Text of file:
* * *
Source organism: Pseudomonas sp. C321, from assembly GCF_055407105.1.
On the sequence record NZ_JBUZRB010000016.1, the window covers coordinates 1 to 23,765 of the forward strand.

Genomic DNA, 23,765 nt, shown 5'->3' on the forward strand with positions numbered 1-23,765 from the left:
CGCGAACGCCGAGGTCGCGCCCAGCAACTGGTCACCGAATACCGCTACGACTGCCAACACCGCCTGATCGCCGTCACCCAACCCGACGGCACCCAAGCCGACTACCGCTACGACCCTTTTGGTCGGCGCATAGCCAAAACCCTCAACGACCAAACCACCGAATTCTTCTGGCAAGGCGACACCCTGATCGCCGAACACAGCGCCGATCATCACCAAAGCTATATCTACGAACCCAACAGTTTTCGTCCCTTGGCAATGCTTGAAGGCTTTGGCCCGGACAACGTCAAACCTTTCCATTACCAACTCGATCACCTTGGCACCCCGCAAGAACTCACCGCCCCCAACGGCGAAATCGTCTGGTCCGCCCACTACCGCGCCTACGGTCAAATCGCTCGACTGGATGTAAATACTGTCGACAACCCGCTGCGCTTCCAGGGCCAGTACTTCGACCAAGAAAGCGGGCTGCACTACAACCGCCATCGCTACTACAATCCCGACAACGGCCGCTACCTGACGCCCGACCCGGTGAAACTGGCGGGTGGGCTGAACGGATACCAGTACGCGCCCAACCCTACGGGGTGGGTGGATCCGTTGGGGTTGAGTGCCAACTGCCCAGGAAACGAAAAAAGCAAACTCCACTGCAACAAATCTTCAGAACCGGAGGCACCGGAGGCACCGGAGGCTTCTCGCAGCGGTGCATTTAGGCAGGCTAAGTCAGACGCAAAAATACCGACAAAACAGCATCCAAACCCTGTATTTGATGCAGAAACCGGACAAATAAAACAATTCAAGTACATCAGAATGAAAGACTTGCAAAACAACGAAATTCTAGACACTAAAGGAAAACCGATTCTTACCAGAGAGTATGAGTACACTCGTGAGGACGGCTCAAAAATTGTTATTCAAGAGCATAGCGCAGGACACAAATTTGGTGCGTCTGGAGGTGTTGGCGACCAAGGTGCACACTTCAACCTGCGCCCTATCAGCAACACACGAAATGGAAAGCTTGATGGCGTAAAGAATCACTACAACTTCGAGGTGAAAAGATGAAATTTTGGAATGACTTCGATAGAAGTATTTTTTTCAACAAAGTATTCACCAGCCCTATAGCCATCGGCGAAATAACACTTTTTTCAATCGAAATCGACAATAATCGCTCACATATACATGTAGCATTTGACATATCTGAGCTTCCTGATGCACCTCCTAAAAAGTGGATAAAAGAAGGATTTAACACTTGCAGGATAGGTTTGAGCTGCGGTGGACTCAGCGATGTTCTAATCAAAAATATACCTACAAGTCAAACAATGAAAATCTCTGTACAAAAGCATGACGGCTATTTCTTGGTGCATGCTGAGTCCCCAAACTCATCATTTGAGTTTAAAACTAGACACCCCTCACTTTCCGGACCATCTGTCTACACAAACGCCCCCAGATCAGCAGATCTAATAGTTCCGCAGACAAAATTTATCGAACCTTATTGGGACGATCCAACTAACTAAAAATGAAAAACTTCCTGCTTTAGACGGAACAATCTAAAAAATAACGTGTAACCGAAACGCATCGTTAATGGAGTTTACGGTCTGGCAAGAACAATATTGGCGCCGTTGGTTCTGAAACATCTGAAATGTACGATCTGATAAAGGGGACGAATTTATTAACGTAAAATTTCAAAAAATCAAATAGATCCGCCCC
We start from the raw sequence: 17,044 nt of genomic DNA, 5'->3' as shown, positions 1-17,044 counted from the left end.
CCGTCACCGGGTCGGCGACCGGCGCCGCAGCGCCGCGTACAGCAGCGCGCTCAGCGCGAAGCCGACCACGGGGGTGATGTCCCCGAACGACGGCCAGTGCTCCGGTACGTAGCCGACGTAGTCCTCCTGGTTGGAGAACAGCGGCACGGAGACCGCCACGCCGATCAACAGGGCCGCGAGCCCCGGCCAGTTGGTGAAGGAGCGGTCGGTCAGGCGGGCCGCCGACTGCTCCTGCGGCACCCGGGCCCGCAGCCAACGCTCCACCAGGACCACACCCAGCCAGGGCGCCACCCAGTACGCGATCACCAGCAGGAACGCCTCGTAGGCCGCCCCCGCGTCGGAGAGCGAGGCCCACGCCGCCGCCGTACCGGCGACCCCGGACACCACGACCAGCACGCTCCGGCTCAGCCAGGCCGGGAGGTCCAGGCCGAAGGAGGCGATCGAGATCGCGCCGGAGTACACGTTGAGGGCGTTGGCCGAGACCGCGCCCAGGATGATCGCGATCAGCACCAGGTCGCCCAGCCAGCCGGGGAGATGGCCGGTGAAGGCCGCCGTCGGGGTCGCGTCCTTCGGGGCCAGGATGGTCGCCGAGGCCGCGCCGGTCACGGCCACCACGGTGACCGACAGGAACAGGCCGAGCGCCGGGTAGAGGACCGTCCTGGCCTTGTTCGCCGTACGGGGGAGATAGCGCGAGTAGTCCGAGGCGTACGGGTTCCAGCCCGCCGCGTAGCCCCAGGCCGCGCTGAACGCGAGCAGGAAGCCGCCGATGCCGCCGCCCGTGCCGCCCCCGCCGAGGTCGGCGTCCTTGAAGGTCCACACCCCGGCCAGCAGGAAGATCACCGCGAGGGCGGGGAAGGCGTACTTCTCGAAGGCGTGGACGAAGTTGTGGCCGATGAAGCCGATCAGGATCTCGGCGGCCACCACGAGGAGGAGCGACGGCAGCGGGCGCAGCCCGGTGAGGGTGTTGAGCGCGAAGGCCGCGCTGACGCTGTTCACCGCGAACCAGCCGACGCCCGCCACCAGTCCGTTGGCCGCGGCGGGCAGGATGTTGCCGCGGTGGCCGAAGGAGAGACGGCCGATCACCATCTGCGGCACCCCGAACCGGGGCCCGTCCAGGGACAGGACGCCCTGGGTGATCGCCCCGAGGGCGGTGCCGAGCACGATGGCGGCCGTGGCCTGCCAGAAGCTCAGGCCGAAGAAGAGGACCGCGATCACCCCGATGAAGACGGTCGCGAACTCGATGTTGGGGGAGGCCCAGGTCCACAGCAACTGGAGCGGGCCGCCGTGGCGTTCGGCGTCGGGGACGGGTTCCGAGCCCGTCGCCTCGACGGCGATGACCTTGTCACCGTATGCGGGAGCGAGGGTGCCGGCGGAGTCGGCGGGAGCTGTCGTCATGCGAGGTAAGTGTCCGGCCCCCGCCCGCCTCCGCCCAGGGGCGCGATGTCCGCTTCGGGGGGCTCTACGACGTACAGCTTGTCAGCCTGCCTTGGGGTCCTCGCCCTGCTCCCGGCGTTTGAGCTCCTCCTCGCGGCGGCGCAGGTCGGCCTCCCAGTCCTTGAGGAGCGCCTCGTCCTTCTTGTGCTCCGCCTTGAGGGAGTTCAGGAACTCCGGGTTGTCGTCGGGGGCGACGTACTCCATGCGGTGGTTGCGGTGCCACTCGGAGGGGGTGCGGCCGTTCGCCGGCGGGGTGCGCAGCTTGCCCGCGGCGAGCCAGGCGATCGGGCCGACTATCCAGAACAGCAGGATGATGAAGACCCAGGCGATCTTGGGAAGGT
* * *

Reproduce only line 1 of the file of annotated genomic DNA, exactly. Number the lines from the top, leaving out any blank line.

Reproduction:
Source organism: Pseudomonas sp. C321, from assembly GCF_055407105.1.